Researchers have discovered a new species of bacteria that causes Lyme disease -- the second species known to transmit the potentially debilitating illness in North America.
The newly identified bacteria is called "Borrelia mayonii," in honor of the Mayo Clinic researchers who assisted with the discovery, along local health departments and scientists at the U.S. Centers of Disease Control and Prevention.
The bacteria species was discovered after six people with suspected Lyme disease ended up with unusual results and researchers did extensive genetic testing to determine that the patients were infected with a newly discovered bacteria. Previously only "Borrelia burgdorferi" was known to cause Lyme disease in North America, according to the study published Monday in the medical journal The Lancet.
Dr. William Schaffner, an infectious disease expert at Vanderbilt University Medical Center, said the findings show how new technology has helped advance our understanding of emerging infectious diseases.
"This was likely a bacteria that was there all the time but because our scientific tests couldn't identify it," Schaffner said. "It was an unknown infection."
The findings may help many others if they have suffered from a mysterious illness that turns out to be this new species of bacteria, Schaffner said.
"The information will go out to doctors in the communities. They will start to ask for testing for this bug in a wider variety of cases," he said. "The clinical picture will mature as it goes on."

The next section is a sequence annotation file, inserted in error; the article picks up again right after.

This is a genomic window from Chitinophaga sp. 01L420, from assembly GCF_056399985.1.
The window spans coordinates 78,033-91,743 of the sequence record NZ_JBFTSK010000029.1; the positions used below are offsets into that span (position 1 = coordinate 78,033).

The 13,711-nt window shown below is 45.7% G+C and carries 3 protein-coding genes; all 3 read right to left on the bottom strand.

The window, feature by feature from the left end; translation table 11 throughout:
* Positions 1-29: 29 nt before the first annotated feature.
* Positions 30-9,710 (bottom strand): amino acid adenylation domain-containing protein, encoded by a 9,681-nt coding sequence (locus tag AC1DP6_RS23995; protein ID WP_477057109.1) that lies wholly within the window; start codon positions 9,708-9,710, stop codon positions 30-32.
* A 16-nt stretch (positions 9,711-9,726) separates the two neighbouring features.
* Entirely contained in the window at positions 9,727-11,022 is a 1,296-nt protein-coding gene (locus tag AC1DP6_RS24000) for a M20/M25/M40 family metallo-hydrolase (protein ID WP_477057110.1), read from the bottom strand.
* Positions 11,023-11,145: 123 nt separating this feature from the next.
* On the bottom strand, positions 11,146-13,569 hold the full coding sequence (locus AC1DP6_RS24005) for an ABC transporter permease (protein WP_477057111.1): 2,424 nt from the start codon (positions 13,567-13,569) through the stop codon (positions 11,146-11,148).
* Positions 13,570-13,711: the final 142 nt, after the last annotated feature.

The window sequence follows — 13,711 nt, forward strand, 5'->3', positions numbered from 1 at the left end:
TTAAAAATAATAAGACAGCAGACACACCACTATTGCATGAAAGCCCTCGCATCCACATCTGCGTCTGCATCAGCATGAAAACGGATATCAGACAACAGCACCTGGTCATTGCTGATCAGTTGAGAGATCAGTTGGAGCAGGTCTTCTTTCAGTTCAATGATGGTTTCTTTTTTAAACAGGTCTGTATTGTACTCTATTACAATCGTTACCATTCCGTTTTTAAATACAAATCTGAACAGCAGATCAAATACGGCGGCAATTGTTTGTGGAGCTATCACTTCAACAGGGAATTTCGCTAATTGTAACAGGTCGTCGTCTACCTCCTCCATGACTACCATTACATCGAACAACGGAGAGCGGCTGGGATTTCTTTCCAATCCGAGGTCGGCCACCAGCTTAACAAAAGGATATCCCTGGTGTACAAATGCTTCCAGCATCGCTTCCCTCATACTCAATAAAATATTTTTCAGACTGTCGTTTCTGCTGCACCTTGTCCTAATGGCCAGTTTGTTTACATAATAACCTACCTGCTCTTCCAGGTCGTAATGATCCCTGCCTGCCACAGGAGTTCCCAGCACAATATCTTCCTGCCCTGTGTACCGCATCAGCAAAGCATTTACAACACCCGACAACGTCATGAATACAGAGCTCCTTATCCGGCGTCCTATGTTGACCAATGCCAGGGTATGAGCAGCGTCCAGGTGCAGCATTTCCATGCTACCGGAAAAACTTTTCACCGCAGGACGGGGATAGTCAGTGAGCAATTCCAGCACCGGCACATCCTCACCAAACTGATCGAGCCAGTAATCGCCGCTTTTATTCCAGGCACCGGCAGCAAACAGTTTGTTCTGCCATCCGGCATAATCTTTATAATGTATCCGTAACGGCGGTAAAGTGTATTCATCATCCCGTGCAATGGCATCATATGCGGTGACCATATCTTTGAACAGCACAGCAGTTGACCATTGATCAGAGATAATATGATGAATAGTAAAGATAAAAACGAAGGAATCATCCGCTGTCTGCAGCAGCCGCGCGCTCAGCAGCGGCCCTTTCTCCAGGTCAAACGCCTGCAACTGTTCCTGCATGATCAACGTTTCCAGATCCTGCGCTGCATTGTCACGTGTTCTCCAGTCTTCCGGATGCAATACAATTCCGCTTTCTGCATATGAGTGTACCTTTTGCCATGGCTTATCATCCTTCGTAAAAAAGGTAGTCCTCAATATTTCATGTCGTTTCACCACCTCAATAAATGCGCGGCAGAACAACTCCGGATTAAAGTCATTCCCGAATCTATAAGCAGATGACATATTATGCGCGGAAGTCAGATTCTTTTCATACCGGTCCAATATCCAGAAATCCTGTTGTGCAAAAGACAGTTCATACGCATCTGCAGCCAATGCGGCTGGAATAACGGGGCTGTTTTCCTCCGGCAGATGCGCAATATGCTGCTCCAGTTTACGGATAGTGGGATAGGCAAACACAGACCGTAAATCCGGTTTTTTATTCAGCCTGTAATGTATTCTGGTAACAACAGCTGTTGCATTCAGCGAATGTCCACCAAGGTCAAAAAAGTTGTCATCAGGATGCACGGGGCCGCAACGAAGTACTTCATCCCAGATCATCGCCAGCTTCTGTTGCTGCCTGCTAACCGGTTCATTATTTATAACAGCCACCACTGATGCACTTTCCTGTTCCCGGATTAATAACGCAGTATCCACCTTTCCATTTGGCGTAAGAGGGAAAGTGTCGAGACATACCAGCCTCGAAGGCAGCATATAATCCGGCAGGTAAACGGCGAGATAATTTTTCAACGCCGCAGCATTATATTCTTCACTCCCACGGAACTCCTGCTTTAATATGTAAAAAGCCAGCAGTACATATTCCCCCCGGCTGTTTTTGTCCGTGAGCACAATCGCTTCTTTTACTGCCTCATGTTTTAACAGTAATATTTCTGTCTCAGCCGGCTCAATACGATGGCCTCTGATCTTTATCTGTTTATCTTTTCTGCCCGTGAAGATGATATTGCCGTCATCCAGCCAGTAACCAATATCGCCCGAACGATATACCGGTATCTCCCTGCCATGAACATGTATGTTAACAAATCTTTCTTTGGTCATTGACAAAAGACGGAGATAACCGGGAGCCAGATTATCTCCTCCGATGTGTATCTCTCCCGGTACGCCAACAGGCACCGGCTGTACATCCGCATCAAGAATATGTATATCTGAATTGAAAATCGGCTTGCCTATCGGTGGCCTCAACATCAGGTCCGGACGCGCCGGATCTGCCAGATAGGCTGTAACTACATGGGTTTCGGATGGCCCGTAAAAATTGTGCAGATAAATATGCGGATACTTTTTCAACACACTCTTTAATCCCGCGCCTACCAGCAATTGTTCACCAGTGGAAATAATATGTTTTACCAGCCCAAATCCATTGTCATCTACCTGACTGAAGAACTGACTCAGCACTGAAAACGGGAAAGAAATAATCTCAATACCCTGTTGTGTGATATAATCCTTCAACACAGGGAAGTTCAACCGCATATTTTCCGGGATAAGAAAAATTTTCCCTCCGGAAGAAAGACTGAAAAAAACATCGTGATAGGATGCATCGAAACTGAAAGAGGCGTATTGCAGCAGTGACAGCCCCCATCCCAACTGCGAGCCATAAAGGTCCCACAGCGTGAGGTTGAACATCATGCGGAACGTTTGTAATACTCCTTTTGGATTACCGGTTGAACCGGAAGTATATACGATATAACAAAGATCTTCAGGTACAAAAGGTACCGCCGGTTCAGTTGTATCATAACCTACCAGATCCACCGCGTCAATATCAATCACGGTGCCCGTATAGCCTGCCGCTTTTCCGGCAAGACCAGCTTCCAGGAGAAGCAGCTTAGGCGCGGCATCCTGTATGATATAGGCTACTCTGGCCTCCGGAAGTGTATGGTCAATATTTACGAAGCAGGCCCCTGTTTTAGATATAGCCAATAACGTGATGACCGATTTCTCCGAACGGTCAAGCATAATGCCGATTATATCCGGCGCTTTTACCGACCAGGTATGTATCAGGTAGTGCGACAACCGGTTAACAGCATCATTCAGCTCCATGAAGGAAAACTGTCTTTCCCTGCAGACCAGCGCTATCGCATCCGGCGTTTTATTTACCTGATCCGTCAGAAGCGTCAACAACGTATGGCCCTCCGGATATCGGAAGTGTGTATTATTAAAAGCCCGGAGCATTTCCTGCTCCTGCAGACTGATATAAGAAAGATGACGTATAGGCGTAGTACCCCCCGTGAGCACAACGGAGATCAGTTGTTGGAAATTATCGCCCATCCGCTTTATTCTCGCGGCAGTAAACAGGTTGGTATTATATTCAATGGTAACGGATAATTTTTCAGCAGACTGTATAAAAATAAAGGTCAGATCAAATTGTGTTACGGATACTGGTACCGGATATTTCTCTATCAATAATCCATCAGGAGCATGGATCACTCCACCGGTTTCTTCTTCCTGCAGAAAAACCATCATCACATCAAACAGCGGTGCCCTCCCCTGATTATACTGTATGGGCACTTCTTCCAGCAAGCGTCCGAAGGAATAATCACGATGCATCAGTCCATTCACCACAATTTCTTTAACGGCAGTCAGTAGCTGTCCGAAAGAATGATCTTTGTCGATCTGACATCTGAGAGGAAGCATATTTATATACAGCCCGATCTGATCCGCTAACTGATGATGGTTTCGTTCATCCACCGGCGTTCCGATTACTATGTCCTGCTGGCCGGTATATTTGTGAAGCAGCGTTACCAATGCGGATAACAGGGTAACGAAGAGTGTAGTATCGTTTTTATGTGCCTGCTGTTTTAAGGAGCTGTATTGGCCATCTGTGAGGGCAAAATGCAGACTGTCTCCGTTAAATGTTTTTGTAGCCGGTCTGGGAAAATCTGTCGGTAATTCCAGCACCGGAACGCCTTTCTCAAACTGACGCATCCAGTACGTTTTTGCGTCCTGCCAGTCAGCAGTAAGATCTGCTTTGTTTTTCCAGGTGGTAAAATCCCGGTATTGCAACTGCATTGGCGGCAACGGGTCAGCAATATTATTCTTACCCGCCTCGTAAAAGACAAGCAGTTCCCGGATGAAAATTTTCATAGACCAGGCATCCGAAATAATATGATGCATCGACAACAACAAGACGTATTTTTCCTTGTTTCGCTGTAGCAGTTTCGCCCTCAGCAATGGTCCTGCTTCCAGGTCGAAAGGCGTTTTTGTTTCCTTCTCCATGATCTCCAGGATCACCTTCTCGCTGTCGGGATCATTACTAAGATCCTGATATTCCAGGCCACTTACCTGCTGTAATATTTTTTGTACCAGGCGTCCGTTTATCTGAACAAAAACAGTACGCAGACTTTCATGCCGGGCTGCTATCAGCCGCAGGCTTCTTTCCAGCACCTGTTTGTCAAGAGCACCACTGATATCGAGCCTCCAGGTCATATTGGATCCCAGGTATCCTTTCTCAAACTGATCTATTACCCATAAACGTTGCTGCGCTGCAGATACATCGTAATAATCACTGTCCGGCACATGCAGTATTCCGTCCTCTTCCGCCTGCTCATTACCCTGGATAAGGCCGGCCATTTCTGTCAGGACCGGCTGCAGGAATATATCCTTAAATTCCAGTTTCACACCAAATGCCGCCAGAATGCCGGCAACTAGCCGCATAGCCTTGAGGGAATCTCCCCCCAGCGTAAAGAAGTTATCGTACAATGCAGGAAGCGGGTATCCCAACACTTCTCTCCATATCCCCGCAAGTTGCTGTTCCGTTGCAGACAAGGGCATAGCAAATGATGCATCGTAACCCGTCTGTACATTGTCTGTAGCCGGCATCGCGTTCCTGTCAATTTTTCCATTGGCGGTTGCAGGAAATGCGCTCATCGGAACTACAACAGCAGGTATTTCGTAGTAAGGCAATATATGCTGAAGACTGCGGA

The new bacteria causes slightly different symptoms during the infection, including acute symptoms of nausea, vomiting and diffuse rashes instead of the "bulls-eye" rash associated with Borrelia burgdorferi-caused Lyme disease.
“This discovery adds another important piece of information to the complex picture of tick-borne diseases in the United States,” Dr. Jeannine Petersen, a microbiologist at the CDC said in a statement Monday.
The new bacteria is also spread by the black-legged tick or "deer tick," according to researchers. However, after extensive testing, researchers believe the bacteria is confined to the upper Midwest of the United States, with just six cases found out of 9,000 samples drawn in the Midwest of infected patients. They found infected ticks in two counties in Wisconsin, but believe there are infected ticks throughout Wisconsin and Minnesota.
Researchers also saw no sign of the new bacteria after examining at least 25,000 blood samples from people with suspected tick-borne illnesses in 23 states other than Wisconsin.